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Abstract:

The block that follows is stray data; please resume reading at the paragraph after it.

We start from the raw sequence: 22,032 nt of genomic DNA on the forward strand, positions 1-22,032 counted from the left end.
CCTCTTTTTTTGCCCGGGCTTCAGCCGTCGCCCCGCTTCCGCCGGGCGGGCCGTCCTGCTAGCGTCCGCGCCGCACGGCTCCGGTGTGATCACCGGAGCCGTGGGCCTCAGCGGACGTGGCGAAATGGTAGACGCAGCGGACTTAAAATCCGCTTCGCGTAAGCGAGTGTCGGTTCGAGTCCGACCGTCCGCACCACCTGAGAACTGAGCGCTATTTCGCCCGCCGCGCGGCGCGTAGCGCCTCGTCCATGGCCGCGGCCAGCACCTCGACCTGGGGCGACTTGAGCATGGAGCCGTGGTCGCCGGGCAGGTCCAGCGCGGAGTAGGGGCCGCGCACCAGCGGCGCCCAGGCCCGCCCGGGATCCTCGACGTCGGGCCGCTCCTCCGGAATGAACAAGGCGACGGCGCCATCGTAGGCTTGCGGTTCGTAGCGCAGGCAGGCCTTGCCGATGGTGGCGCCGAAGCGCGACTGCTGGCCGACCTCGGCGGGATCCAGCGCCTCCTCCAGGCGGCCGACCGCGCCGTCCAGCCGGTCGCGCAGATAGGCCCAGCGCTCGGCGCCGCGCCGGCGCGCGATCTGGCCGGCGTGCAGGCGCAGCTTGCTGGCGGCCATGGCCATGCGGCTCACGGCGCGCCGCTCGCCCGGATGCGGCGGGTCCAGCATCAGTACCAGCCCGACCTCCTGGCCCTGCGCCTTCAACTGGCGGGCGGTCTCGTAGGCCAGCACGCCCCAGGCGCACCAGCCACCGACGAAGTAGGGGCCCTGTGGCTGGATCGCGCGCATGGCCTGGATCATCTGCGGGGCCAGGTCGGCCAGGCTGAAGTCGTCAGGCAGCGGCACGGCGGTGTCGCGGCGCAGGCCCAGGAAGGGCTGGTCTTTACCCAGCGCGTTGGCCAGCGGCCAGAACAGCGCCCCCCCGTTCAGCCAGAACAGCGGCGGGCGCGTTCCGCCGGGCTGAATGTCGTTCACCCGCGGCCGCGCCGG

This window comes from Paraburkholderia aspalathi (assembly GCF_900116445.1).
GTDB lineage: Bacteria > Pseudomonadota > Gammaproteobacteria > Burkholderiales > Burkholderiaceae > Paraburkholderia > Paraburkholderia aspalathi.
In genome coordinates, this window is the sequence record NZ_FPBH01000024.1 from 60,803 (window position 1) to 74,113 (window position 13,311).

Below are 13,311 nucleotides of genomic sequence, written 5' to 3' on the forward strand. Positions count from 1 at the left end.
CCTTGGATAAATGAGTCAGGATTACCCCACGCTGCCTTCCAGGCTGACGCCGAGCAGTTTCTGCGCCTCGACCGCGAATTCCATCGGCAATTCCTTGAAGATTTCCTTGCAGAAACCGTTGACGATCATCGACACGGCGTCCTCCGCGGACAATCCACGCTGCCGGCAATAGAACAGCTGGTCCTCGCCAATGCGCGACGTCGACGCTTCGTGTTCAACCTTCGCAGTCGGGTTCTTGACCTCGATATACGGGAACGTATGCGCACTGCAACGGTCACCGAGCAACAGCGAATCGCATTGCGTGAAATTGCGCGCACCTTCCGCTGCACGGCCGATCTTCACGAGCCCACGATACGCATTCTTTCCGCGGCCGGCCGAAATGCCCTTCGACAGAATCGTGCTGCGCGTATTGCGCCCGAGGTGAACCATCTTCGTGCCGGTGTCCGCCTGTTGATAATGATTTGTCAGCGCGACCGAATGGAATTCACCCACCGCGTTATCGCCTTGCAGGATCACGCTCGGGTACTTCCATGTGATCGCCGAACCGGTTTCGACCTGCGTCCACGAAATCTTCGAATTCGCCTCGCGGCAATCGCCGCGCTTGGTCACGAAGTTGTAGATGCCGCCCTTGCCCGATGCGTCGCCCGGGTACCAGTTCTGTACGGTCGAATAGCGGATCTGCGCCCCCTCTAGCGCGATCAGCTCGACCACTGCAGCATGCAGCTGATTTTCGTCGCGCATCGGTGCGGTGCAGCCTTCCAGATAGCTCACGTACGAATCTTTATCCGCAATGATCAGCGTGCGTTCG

Special Care Notice This article contains images of deceased people that might cause sadness or distress to Aboriginal and Torres Strait Islander readers. Introduction Like many cities, Perth was founded on wetlands that have been integral to its history and culture (Seddon 226–32). However, in order to promote a settlement agenda, early mapmakers sought to erase the city’s wetlands from cartographic depictions (Giblett, Cities). Since the colonial era, inner-Perth’s swamps and lakes have been drained, filled, significantly reduced in size, or otherwise reclaimed for urban expansion (Bekle). Not only have the swamps and lakes physically disappeared, the memories of their presence and influence on the city’s development over time are also largely forgotten. What was the site of Perth, specifically its wetlands, like before British settlement? In 2014, an interdisciplinary team at Edith Cowan University developed a digital visualisation process to re-imagine Perth prior to colonisation. This was based on early maps of the Swan River Colony and a range of archival information. The images depicted the city’s topography, hydrology, and vegetation and became the centerpiece of a physical exhibition entitled Re-imagining Perth’s Lost Wetlands and a virtual exhibition hosted by the Western Australian Museum. Alongside historic maps, paintings, photographs, and writings, the visual reconstruction of Perth aimed to foster appreciation of the pre-settlement environment—the homeland of the Whadjuck Nyoongar, or Bibbulmun, people (Carter and Nutter). The exhibition included the narrative of Fanny Balbuk, a Nyoongar woman who voiced her indignation over the “usurping of her beloved home ground” (Bates, The Passing 69) by flouting property lines and walking through private residences to reach places of cultural significance. Beginning with Balbuk’s story and the digital tracing of her walking route through colonial Perth, this article discusses the project in the context of contemporary pressures on the city’s extant wetlands. The re-imagining of Perth through historically, culturally, and geographically-grounded digital visualisation approaches can inspire the conservation of its wetlands heritage. Balbuk’s Walk through the City For many who grew up in Perth, Fanny Balbuk’s perambulations have achieved legendary status in the collective cultural imagination. In his memoir, David Whish-Wilson mentions Balbuk’s defiant walks and the lighting up of the city for astronaut John Glenn in 1962 as the two stories that had the most impact on his Perth childhood. From Gordon Stephenson House, Whish-Wilson visualises her journey in his mind’s eye, past Government House on St Georges Terrace (the main thoroughfare through the city centre), then north on Barrack Street towards the railway station, the site of Lake Kingsford where Balbuk once gathered bush tucker (4). He considers the footpaths “beneath the geometric frame of the modern city […] worn smooth over millennia that snake up through the sheoak and marri woodland and into the city’s heart” (Whish-Wilson 4). Balbuk’s story embodies the intertwined culture and nature of Perth—a city of wetlands. Born in 1840 on Heirisson Island, Balbuk (also known as Yooreel) (Figure 1) had ancestral bonds to the urban landscape. According to Daisy Bates, writing in the early 1900s, the Nyoongar term Matagarup, or “leg deep,” denotes the passage of shallow water near Heirisson Island where Balbuk would have forded the Swan River (“Oldest” 16). Yoonderup was recorded as the Nyoongar name for Heirisson Island (Bates, “Oldest” 16) and the birthplace of Balbuk’s mother (Bates, “Aboriginal”). In the suburb of Shenton Park near present-day Lake Jualbup, her father bequeathed to her a red ochre (or wilgi) pit that she guarded fervently throughout her life (Bates, “Aboriginal”).Figure 1. Group of Aboriginal Women at Perth, including Fanny Balbuk (far right) (c. 1900). Image Credit: State Library of Western Australia (Image Number: 44c). Balbuk’s grandparents were culturally linked to the site. At his favourite camp beside the freshwater spring near Kings Park on Mounts Bay Road, her grandfather witnessed the arrival of Lieutenant-Colonel Frederick Irwin, cousin of James Stirling (Bates, “Fanny”). In 1879, colonial entrepreneurs established the Swan Brewery at this significant locale (Welborn). Her grandmother’s gravesite later became Government House (Bates, “Fanny”) and she protested vociferously outside “the stone gates guarded by a sentry [that] enclosed her grandmother’s burial ground” (Bates, The Passing 70). Balbuk’s other grandmother was buried beneath Bishop’s Grove, the residence of the city’s first archibishop, now Terrace Hotel (Bates, “Aboriginal”). Historian Bob Reece observes that Balbuk was “the last full-descent woman of Kar’gatta (Karrakatta), the Bibbulmun name for the Mount Eliza [Kings Park] area of Perth” (134). According to accounts drawn from Bates, her home ground traversed the area between Heirisson Island and Perth’s north-western limits. In Kings Park, one of her relatives was buried near a large, hollow tree used by Nyoongar people like a cistern to capture water and which later became the site of the Queen Victoria Statue (Bates, “Aboriginal”). On the slopes of Mount Eliza, the highest point of Kings Park, at the western end of St Georges Terrace, she harvested plant foods, including zamia fruits (Macrozamia riedlei) (Bates, “Fanny”). Fanny Balbuk’s knowledge contributed to the native title claim lodged by Nyoongar people in 2006 as Bennell v. State of Western Australia—the first of its kind to acknowledge Aboriginal land rights in a capital city and part of the larger Single Nyoongar Claim (South West Aboriginal Land and Sea Council et al.). Perth’s colonial administration perceived the city’s wetlands as impediments to progress and as insalubrious environments to be eradicated through reclamation practices. For Balbuk and other Nyoongar people, however, wetlands were “nourishing terrains” (Rose) that afforded sustenance seasonally and meaning perpetually (O’Connor, Quartermaine, and Bodney). Mary Graham, a Kombu-merri elder from Queensland, articulates the connection between land and culture, “because land is sacred and must be looked after, the relation between people and land becomes the template for society and social relations. Therefore all meaning comes from land.” Traditional, embodied reliance on Perth’s wetlands is evident in Bates’ documentation. For instance, Boojoormeup was a “big swamp full of all kinds of food, now turned into Palmerston and Lake streets” (Bates, “Aboriginal”). Considering her cultural values, Balbuk’s determination to maintain pathways through the increasingly colonial Perth environment is unsurprising (Figure 2). From Heirisson Island: a straight track had led to the place where once she had gathered jilgies [crayfish] and vegetable food with the women, in the swamp where Perth railway station now stands. Through fences and over them, Balbuk took the straight track to the end. When a house was built in the way, she broke its fence-palings with her digging stick and charged up the steps and through the rooms. (Bates, The Passing 70) One obstacle was Hooper’s Fence, which Balbuk broke repeatedly on her trips to areas between Kings Park and the railway station (Bates, “Hooper’s”). Her tenacious commitment to walking ancestral routes signifies the friction between settlement infrastructure and traditional Nyoongar livelihood during an era of rapid change. Figure 2. Determination of Fanny Balbuk’s Journey between Yoonderup (Heirisson Island) and Lake Kingsford, traversing what is now the central business district of Perth on the Swan River (2014). Image background prepared by Dimitri Fotev. Track interpolation by Jeff Murray. Project Background and Approach Inspired by Fanny Balbuk’s story, Re-imagining Perth’s Lost Wetlands began as an Australian response to the Mannahatta Project. Founded in 1999, that project used spatial analysis techniques and mapping software to visualise New York’s urbanised Manhattan Island—or Mannahatta as it was called by indigenous people—in the early 1600s (Sanderson). Based on research into the island’s original biogeography and the ecological practices of Native Americans, Mannahatta enabled the public to “peel back” the city’s strata, revealing the original composition of the New York site. The layers of visuals included rich details about the island’s landforms, water systems, and vegetation. Mannahatta compelled Rod Giblett, a cultural researcher at Edith Cowan University, to develop an analogous model for visualising Perth circa 1829. The idea attracted support from the City of Perth, Landgate, and the University. Using stories, artefacts, and maps, the team—comprising a cartographer, designer, three-dimensional modelling expert, and historical researchers—set out to generate visualisations of the landscape at the time of British colonisation. Nyoongar elder Noel Nannup approved culturally sensitive material and contributed his perspective on Aboriginal content to include in the exhibition. The initiative’s context remains pressing. In many ways, Perth has become a template for development in the metropolitan area (Weller). While not unusual for a capital, the rate of transformation is perhaps unexpected in a city less than 200 years old (Forster). There also remains a persistent view of existing wetlands as obstructions to progress that, once removed, are soon forgotten (Urban Bushland Council). Digital visualisation can contribute to appreciating environments prior to colonisation but also to re-imagining possibilities for future human interactions with land, water, and space. Despite the rapid pace of change, many Perth area residents have memories of wetlands lost during their lifetimes (for example, Giblett, Forrestdale). However, as the clearing and drainage of the inner city occurred early in settlement, recollections of urban wetlands exist exclusively in historical records. In 1935, a local correspondent using the name “Sandgroper” reminisced about swamps, connecting them to Perth’s colonial heritage: But the Swamps were very real in fact, and in name in the [eighteen-] Nineties, and the Perth of my youth cannot be visualised without them. They were, of course, drying up apace, but they were swamps for all that, and they linked us directly with the earliest days of the Colony when our great-grandparents had founded this City of Perth on a sort of hog's-back, of which Hay-street was the ridge, and from which a succession of streamlets ran down its southern slope to the river, while land locked to the north of it lay a series of lakes which have long since been filled to and built over so that the only evidence that they have ever existed lies in the original street plans of Perth prepared by Roe and Hillman in the early eighteen-thirties. A salient consequence of the loss of ecological memory is the tendency to repeat the miscues of the past, especially the blatant disregard for natural and cultural heritage, as suburbanisation engulfs the area. While the swamps of inner Perth remain only in the names of streets, existing wetlands in the metropolitan area are still being threatened, as the Roe Highway (Roe 8) Campaign demonstrates. To re-imagine Perth’s lost landscape, we used several colonial survey maps to plot the location of the original lakes and swamps. At this time, a series of interconnecting waterbodies, known as the Perth Great Lakes, spread across the north of the city (Bekle and Gentilli). This phase required the earliest cartographic sources (Figure 3) because, by 1855, city maps no longer depicted wetlands. We synthesised contextual information, such as well depths, geological and botanical maps, settlers’ accounts, Nyoongar oral histories, and colonial-era artists’ impressions, to produce renderings of Perth. This diverse collection of primary and secondary materials served as the basis for creating new images of the city. Team member Jeff Murray interpolated Balbuk’s route using historical mappings and accounts, topographical data, court records, and cartographic common sense. He determined that Balbuk would have camped on the high ground of the southern part of Lake Kingsford rather than the more inundated northern part (Figure 2). Furthermore, she would have followed a reasonably direct course north of St Georges Terrace (contrary to David Whish-Wilson’s imaginings) because she was barred from Government House for protesting. This easier route would have also avoided the springs and gullies that appear on early maps of Perth. Figure 3. Townsite of Perth in Western Australia by Colonial Draftsman A. Hillman and John Septimus Roe (1838). This map of Perth depicts the wetlands that existed overlaid by the geomentric grid of the new city. Image Credit: State Library of Western Australia (Image Number: BA1961/14). Additionally, we produced an animated display based on aerial photographs to show the historical extent of change. Prompted by the build up to World War II, the earliest aerial photography of Perth dates from the late 1930s (Dixon 148–54). As “Sandgroper” noted, by this time, most of the urban wetlands had been drained or substantially modified. The animation revealed considerable alterations to the formerly swampy Swan River shoreline. Most prominent was the transformation of the Matagarup shallows across the Swan River, originally consisting of small islands. Now traversed by a causeway, this area was transformed into a single island, Heirisson—the general site of Balbuk’s birth. The animation and accompanying materials (maps, images, and writings) enabled viewers to apprehend the changes in real time and to imagine what the city was once like. Re-imagining Perth’s Urban Heart The physical environment of inner Perth includes virtually no trace of its wetland origins. Consequently, we considered whether a representation of Perth, as it existed previously, could enhance public understanding of natural heritage and thereby increase its value. For this reason, interpretive materials were exhibited centrally at Perth Town Hall. Built partly by convicts between 1867 and 1870, the venue is close to the site of the 1829 Foundation of Perth, depicted in George Pitt Morrison’s painting. Balbuk’s grandfather “camped somewhere in the city of Perth, not far from the Town Hall” (Bates, “Fanny”). The building lies one block from the site of the railway station on the site of Lake Kingsford, the subsistence grounds of Balbuk and her forebears: The old swamp which is now the Perth railway yards had been a favourite jilgi ground; a spring near the Town Hall had been a camping place of Maiago […] and others of her fathers' folk; and all around and about city and suburbs she had gathered roots and fished for crayfish in the days gone by. (Bates, “Derelicts” 55) Beginning in 1848, the draining of Lake Kingsford reached completion during the construction of the Town Hall. While the swamps of the city were not appreciated by many residents, some organisations, such as the Perth Town Trust, vigorously opposed the reclamation of the lake, alluding to its hydrological role: That, the soil being sand, it is not to be supposed that Lake Kingsford has in itself any material effect on the wells of Perth; but that, from this same reason of the sandy soil, it would be impossible to keep the lake dry without, by so doing, withdrawing the water from at least the adjacent parts of the townsite to the same depth. (Independent Journal of Politics and News 3) At the time of our exhibition, the Lake Kingsford site was again being reworked to sink the railway line and build Yagan Square, a public space named after a colonial-era Nyoongar leader. The project required specialised construction techniques due to the high water table—the remnants of the lake. People travelling to the exhibition by train in October 2014 could have seen the lake reasserting itself in partly-filled depressions, flush with winter rain (Figure 4).Figure 4. Rise of the Repressed (2014). Water Rising in the former site of Lake Kingsford/Irwin during construction, corner of Roe and Fitzgerald Streets, Northbridge, WA. Image Credit: Nandi Chinna (2014). The exhibition was situated in the Town Hall’s enclosed undercroft designed for markets and more recently for shops. While some visited after peering curiously through the glass walls of the undercroft, others hailed from local and state government organisations. Guest comments applauded the alternative view of Perth we presented. The content invited the public to re-imagine Perth as a city of wetlands that were both environmentally and culturally important. A display panel described how the city’s infrastructure presented a hindrance for Balbuk as she attempted to negotiate the once-familiar route between Yoonderup and Lake Kingsford (Figure 2). Perth’s growth “restricted Balbuk’s wanderings; towns, trains, and farms came through her ‘line of march’; old landmarks were thus swept away, and year after year saw her less confident of the locality of one-time familiar spots” (Bates, “Fanny”). Conserving Wetlands: From Re-Claiming to Re-Valuing? Imagination, for philosopher Roger Scruton, involves “thinking of, and attending to, a present object (by thinking of it, or perceiving it, in terms of something absent)” (155). According to Scruton, the feelings aroused through imagination can prompt creative, transformative experiences. While environmental conservation tends to rely on data-driven empirical approaches, it appeals to imagination less commonly. We have found, however, that attending to the present object (the city) in terms of something absent (its wetlands) through evocative visual material can complement traditional conservation agendas focused on habitats and species. The actual extent of wetlands loss in the Swan Coastal Plain—the flat and sandy region extending from Jurien Bay south to Cape Naturaliste, including Perth—is contested. However, estimates suggest that 80 per cent of wetlands have been lost, with remaining habitats threatened by climate change, suburban development, agriculture, and industry (Department of Environment and Conservation). As with the swamps and lakes of the inner city, many regional wetlands were cleared, drained, or filled before they could be properly documented. Additionally, the seasonal fluctuations of swampy places have never been easily translatable to two-dimensional records. As Giblett notes, the creation of cartographic representations and the assignment of English names were attempts to fix the dynamic boundaries of wetlands, at least in the minds of settlers and administrators (Postmodern 72–73). Moreover, European colonists found the Western Australian landscape, including its wetlands, generally discomfiting. In a letter from 1833, metaphors failed George Fletcher Moore, the effusive colonial commentator, “I cannot compare these swamps to any marshes with which you are familiar” (220). The intermediate nature of wetlands—as neither land nor lake—is perhaps one reason for their cultural marginalisation (Giblett, Postmodern 39). The conviction that unsanitary, miasmic wetlands should be converted to more useful purposes largely prevailed (Giblett, Black 105–22). Felicity Morel-EdnieBrown’s research into land ownership records in colonial Perth demonstrated that town lots on swampland were often preferred. By layering records using geographic information systems (GIS), she revealed modifications to town plans to accommodate swampland frontages. The decline of wetlands in the region appears to have been driven initially by their exploitation for water and later for fertile soil. Northern market gardens supplied the needs of the early city. It is likely that the depletion of Nyoongar bush foods predated the flourishing of these gardens (Carter and Nutter). Engaging with the history of Perth’s swamps raises questions about the appreciation of wetlands today. In an era where numerous conservation strategies and alternatives have been developed (for example, Bobbink et al. 93–220), the exploitation of wetlands in service to population growth persists. On Perth’s north side, wetlands have long been subdued by controlling their water levels and landscaping their boundaries, as the suburban examples of Lake Monger and Hyde Park (formerly Third Swamp Reserve) reveal. Largely unmodified wetlands, such as Forrestdale Lake, exist south of Perth, but they too are in danger (Giblett, Black Swan). The Beeliar Wetlands near the suburb of Bibra Lake comprise an interconnected series of lakes and swamps that are vulnerable to a highway extension project first proposed in the 1950s. Just as the Perth Town Trust debated Lake Kingsford’s draining, local councils and the public are fiercely contesting the construction of the Roe Highway, which will bisect Beeliar Wetlands, destroying Roe Swamp (Chinna). The conservation value of wetlands still struggles to compete with traffic planning underpinned by a modernist ideology that associates cars and freeways with progress (Gregory). Outside of archives, the debate about Lake Kingsford is almost entirely forgotten and its physical presence has been erased. Despite the magnitude of loss, re-imagining the city’s swamplands, in the way that we have, calls attention to past indiscretions while invigorating future possibilities. We hope that the re-imagining of Perth’s wetlands stimulates public respect for ancestral tracks and songlines like Balbuk’s. Despite the accretions of settler history and colonial discourse, songlines endure as a fundamental cultural heritage. Nyoongar elder Noel Nannup states, “as people, if we can get out there on our songlines, even though there may be farms or roads overlaying them, fences, whatever it is that might impede us from travelling directly upon them, if we can get close proximity, we can still keep our culture alive. That is why it is so important for us to have our songlines.” Just as Fanny Balbuk plied her songlines between Yoonderup and Lake Kingsford, the traditional custodians of Beeliar and other wetlands around Perth walk the landscape as an act of resistance and solidarity, keeping the stories of place alive. Acknowledgments The authors wish to acknowledge Rod Giblett (ECU), Nandi Chinna (ECU), Susanna Iuliano (ECU), Jeff Murray (Kareff Consulting), Dimitri Fotev (City of Perth), and Brendan McAtee (Landgate) for their contributions to this project. The authors also acknowledge the traditional custodians of the lands upon which this paper was researched and written. References Bates, Daisy. “Fanny Balbuk-Yooreel: The Last Swan River (Female) Native.” The Western Mail 1 Jun. 1907: 45.———. “Oldest Perth: The Days before the White Men Won.” The Western Mail 25 Dec. 1909: 16–17.———. “Derelicts: The Passing of the Bibbulmun.” The Western Mail 25 Dec. 1924: 55–56. ———. “Aboriginal Perth.” The Western Mail 4 Jul. 1929: 70.———. “Hooper’s Fence: A Query.” The Western Mail 18 Apr. 1935: 9.———. The Passing of the Aborigines: A Lifetime Spent among the Natives of Australia. London: John Murray, 1966.Bekle, Hugo. “The Wetlands Lost: Drainage of the Perth Lake Systems.” Western Geographer 5.1–2 (1981): 21–41.Bekle, Hugo, and Joseph Gentilli. “History of the Perth Lakes.” Early Days 10.5 (1993): 442–60.Bobbink, Roland, Boudewijn Beltman, Jos Verhoeven, and Dennis Whigham, eds. Wetlands: Functioning, Biodiversity Conservation, and Restoration. Berlin: Springer-Verlag, 2006. Carter, Bevan, and Lynda Nutter. Nyungah Land: Records of Invasion and Theft of Aboriginal Land on the Swan River 1829–1850. Guildford: Swan Valley Nyungah Community, 2005.Chinna, Nandi. “Swamp.” Griffith Review 47 (2015). 29 Sep. 2015 ‹https://griffithreview.com/articles/swamp›.Department of Environment and Conservation. Geomorphic Wetlands Swan Coastal Plain Dataset. Perth: Department of Environment and Conservation, 2008.Dixon, Robert. Photography, Early Cinema, and Colonial Modernity: Frank Hurley’s Synchronized Lecture Entertainments. London: Anthem Press, 2011. Forster, Clive. Australian Cities: Continuity and Change. Oxford: Oxford UP, 2004.Giblett, Rod. Postmodern Wetlands: Culture, History, Ecology. Edinburgh: Edinburgh UP, 1996. ———. Forrestdale: People and Place. Bassendean: Access Press, 2006.———. Black Swan Lake: Life of a Wetland. Bristol: Intellect, 2013.———. Cities and Wetlands: The Return of the Repressed in Nature and Culture. London: Bloomsbury, 2016. Chapter 2.Graham, Mary. “Some Thoughts about the Philosophical Underpinnings of Aboriginal Worldviews.” Australian Humanities Review 45 (2008). 29 Sep. 2015 ‹http://www.australianhumanitiesreview.org/archive/Issue-November-2008/graham.html›.Gregory, Jenny. “Remembering Mounts Bay: The Narrows Scheme and the Internationalization of Perth Planning.” Studies in Western Australian History 27 (2011): 145–66.Independent Journal of Politics and News. “Perth Town Trust.” The Perth Gazette and Independent Journal of Politics and News 8 Jul. 1848: 2–3.Moore, George Fletcher. Extracts from the Letters of George Fletcher Moore. Ed. Martin Doyle. London: Orr and Smith, 1834.Morel-EdnieBrown, Felicity. “Layered Landscape: The Swamps of Colonial Northbridge.” Social Science Computer Review 27 (2009): 390–419. Nannup, Noel. Songlines with Dr Noel Nannup. Dir. Faculty of Regional Professional Studies, Edith Cowan University (2015). 29 Sep. 2015 ‹https://vimeo.com/129198094›. (Quoted material transcribed from 3.08–3.39 of the video.) O’Connor, Rory, Gary Quartermaine, and Corrie Bodney. Report on an Investigation into Aboriginal Significance of Wetlands and Rivers in the Perth-Bunbury Region. Perth: Western Australian Water Resources Council, 1989.Reece, Bob. “‘Killing with Kindness’: Daisy Bates and New Norcia.” Aboriginal History 32 (2008): 128–45.Rose, Deborah Bird. Nourishing Terrains: Australian Aboriginal Views of Landscape and Wilderness. Canberra: Australian Heritage Commission, 1996.Sanderson, Eric. Mannahatta: A Natural History of New York City. New York: Harry N. Abrams, 2009.Sandgroper. “Gilgies: The Swamps of Perth.” The West Australian 4 May 1935: 7.Scruton, Roger. Art and Imagination. London: Methuen, 1974.Seddon, George. Sense of Place: A Response to an Environment, the Swan Coastal Plain, Western Australia. Melbourne: Bloomings Books, 2004.South West Aboriginal Land and Sea Council and John Host with Chris Owen. “It’s Still in My Heart, This is My Country:” The Single Noongar Claim History. Crawley: U of Western Australia P, 2009.Urban Bushland Council. “Bushland Issues.” 2015. 29 Sep. 2015 ‹http://www.bushlandperth.org.au/bushland-issues›.Welborn, Suzanne. Swan: The History of a Brewery. Crawley: U of Western Australia P, 1987.Weller, Richard. Boomtown 2050: Scenarios for a Rapidly Growing City. Crawley: U of Western Australia P, 2009. Whish-Wilson, David. Perth. Sydney: NewSouth Publishing, 2013.